“Its most distinctive characteristic is ‘hollowness’ – in other words, pure spectacle. And the spectacle, to recall Guy Debord’s classic formulation, is ‘capital accumulated to the point where it becomes image’. The ambiguous status of the supermarket – stripped of all its defining qualities – seems to indicate that consumption – whether of food or images – is essential, but also destroys” (Sine Bepler, ShanghART Supermarket, 2007). This was the footnote that Xu Zhen supplied for ShanghART Supermarket, the prototype of XUZHEN SUPERMARKET, when it was first exhibited at Art Basel Miami Beach in 2007. In the work, the artist recreated, in full scale, an archetypal Chinese convenience store, including a cashier, staff, and racks filled with merchandise packaging. The artist had purchased the merchandise from real-life convenience stores and meticulously recreated their presentation in his replica SUPERMARKET. Xu Zhen’s team painstakingly emptied their contents and resealed the packaging of each item, such that they could be sold at their original retail prices to visitors. This labour, as well as the sale of empty packaging, was part of the artwork.
British art critic Alastair Sooke has suggested that Xu Zhen’s SUPERMARKET is an even more direct parody of the model of the supermarket than Andy Warhol’s work. This led him to include Xu Zhen in the BBC Documentary Soupcans and Superstars: How Pop Art Changed the World as a foremost representative of Chinese Neo-Pop Art. The dialectic relationship between art and commercial merchandise is a major theme in Xu’s oeuvre, and his iconic SUPERMARKET encapsulates the epitome of the artist’s deconstruction of this longstanding relationship. The key here is the haunting “hollowness” that is offered to customers. Soon after the project’s inception, the Chinese art market peaked in around 2008 and subsequently withdrew into a quiet recession. Under this context, the “hollowness” in Xu Zhen’s Supermarket gains new significance, invoking a further metaphor for the short-lived dramas of globalisation. Retaining its original inquiries into the nature of representation, the manifestation of ownership, and the processes of production, circulation, and viewer reception, Xu Zhen’s Supermarket raises new and equally pressing questions: the price of prosperity, the life cycle of an economic bubble, the nature of value, the symbolism of consumerism, and the system of desire that undergirds them all.
In 1999, at the young age of 22, Xu Zhen was already sensitive to the idiosyncratic relationship between art and commerce. He was one of the main artists behind the ground-breaking Art for Sale exhibition at the People’s Square in Shanghai – a pioneering event that merits mention in art history. For the exhibition, the artists traded artwork in a space that combined the space of a supermarket and the space of an installation area, thereby putting into practice the philosophy of “applying the way of commerce onto the way of life” (Xu Zhen, Yang Zhenzhong, Flying Apple, “The ‘Supermarket’ Exhibition: Messages from Sponsors (selections)”, in Wu Hung, An Exhibition about Exhibitions: Displaying Contemporary Art in the 1990s, 2016, p. 206). Xu Zhen continued to develop precisely such a philosophy within his wide-ranging practice; for this reason, Xu was tagged as a leading proponent of Neo-Pop after his 2015 solo exhibition at the Long Museum in Shanghai.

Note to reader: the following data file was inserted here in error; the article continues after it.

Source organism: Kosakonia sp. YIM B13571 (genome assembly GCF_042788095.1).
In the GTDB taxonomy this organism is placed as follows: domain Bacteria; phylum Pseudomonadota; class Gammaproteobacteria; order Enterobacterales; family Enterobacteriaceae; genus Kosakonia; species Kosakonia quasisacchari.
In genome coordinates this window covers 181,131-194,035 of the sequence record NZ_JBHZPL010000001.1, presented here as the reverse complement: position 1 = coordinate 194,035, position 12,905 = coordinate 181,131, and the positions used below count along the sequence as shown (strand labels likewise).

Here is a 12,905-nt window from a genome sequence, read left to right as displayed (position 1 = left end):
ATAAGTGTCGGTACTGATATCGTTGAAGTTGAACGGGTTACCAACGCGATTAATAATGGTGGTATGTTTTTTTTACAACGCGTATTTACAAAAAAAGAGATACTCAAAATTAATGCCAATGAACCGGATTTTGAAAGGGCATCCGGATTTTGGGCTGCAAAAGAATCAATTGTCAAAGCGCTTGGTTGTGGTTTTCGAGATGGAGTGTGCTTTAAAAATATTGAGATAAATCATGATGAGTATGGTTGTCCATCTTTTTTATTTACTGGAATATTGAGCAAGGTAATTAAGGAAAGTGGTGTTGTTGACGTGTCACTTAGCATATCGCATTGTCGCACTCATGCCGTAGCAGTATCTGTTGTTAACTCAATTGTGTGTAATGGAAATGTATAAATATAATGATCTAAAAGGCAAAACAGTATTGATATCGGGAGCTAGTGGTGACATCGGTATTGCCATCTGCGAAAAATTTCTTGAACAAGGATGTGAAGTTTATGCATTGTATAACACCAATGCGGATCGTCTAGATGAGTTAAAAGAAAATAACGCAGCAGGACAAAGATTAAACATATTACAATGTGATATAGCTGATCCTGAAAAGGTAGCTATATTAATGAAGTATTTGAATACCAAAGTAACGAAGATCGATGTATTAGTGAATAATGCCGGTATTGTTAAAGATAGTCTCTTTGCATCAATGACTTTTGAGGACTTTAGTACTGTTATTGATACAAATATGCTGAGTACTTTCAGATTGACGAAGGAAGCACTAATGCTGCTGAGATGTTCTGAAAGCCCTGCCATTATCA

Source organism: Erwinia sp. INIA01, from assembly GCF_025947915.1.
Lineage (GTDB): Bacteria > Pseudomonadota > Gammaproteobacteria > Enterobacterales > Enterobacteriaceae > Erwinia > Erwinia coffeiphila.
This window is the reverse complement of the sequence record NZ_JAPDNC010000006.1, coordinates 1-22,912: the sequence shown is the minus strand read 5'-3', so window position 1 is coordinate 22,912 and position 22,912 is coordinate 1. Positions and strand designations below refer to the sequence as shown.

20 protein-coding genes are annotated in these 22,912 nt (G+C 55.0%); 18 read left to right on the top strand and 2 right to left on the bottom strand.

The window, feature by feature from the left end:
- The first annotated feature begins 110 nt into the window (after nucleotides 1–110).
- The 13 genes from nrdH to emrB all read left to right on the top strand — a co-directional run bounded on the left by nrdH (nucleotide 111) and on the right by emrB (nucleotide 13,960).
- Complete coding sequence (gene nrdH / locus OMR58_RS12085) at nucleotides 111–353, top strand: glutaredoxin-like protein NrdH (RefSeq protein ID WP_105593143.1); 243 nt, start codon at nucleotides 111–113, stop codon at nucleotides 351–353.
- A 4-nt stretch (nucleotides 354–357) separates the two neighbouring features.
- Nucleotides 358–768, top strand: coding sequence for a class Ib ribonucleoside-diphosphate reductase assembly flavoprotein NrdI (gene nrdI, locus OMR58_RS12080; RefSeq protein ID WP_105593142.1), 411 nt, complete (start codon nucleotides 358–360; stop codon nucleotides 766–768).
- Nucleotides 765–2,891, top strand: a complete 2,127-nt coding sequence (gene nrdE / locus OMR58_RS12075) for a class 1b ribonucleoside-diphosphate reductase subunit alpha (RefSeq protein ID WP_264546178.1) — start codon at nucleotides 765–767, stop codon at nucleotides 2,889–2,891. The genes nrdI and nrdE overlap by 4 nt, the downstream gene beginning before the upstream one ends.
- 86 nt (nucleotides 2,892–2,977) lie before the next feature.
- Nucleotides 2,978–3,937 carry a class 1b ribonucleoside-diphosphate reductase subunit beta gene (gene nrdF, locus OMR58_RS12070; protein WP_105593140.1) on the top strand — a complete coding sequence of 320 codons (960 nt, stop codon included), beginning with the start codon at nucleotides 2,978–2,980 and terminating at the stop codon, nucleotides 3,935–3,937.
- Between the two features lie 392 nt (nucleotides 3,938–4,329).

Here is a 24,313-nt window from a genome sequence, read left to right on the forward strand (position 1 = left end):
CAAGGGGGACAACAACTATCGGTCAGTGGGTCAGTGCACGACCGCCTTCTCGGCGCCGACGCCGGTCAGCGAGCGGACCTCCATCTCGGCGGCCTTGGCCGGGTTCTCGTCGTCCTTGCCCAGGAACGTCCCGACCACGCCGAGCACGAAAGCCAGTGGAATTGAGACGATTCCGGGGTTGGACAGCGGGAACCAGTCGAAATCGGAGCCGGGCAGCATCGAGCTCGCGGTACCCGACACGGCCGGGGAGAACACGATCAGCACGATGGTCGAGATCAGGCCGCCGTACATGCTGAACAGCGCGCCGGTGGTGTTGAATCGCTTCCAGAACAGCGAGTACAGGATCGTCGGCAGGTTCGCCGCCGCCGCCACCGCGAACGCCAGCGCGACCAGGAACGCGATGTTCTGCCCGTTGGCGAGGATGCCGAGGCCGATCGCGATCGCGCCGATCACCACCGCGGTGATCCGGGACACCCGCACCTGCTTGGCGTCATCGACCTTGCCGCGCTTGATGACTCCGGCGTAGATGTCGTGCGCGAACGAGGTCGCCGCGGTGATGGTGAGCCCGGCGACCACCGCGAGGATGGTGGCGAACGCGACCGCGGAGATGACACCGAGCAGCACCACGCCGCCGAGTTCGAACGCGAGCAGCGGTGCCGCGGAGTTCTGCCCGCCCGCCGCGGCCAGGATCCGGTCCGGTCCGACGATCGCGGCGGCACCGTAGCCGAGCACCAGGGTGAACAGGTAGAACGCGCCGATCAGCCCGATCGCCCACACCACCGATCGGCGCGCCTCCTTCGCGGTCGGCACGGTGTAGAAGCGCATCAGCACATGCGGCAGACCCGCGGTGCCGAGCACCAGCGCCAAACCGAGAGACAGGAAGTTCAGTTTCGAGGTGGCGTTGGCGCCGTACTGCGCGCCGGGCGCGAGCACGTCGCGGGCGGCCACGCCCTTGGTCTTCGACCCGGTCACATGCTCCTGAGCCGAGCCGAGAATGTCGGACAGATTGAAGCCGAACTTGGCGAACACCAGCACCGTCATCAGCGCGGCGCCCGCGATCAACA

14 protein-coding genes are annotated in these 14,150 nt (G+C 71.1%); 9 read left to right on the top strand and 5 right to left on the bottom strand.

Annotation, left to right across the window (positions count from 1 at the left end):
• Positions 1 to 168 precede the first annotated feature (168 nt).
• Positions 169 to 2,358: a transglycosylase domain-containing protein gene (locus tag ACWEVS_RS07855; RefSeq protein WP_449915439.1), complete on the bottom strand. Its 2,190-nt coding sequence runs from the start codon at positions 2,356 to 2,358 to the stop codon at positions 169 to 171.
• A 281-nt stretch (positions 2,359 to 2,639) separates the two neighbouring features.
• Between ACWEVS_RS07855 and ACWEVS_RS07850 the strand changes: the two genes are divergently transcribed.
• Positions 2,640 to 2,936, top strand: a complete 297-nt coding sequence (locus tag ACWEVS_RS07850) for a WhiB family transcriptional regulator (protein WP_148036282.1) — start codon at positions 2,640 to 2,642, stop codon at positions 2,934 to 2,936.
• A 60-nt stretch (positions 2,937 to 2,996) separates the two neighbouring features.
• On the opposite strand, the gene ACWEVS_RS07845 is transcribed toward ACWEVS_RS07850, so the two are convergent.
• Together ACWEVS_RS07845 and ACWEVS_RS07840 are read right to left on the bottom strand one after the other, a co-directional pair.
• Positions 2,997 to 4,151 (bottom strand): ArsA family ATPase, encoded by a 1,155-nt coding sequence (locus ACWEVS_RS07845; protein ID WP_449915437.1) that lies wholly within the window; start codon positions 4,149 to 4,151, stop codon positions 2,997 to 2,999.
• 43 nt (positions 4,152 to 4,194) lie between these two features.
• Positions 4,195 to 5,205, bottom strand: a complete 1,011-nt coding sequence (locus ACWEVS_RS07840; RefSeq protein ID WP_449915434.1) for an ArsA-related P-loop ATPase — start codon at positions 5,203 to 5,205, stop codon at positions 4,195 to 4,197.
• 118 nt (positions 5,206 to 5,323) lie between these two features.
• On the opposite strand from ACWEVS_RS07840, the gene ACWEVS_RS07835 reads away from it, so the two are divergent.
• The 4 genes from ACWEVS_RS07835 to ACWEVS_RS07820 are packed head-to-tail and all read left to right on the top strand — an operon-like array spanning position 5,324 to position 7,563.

In the exhibition, Xu Zhen presented a critical commentary on the issue of ambiguity over editioned artworks, showing all five editions of his works side by side. The gesture acted as testament to the radically interrogatory and boundary-breaking nature of Xu Zhen’s oeuvre – one which is far more complex and intricate than the original Pop movement. Xu Zhen’s unique brand of Pop encompasses not only rebellion and irony, as in the Pop art of the West; but also the ambiguity, the satirical dialectics and Zen-like wit of the East.
This was noted very early on by Hans- Ulrich Obrist, Artistic Director of the Serpentine Galleries in London, who wrote in the January 2007 issue of Artforum: “Clearly, Xu’s sociopolitical appraisals distance him from the herd of contemporary Chinese artists. And the breadth of his practice, in all its seeming spontaneity and surprising inflections and turns, only complicates the attempt to pin him down to any single position within his country’s art scene – or, indeed, within cultural production at large” (Hans-Ulrich Obrist, “First Take”, Artforum, January 2007). Such a complex global positioning, together with Xu’s consummate mastery of Eastern and Western thought, has resulted in a fluid oeuvre that knows no boundaries, whether regional or cultural. Xu’s adeptness in adapting and adopting cultural elements from around the world has led to a series of powerful acclaimed works, including Movement Field, Evolution, and Eternity.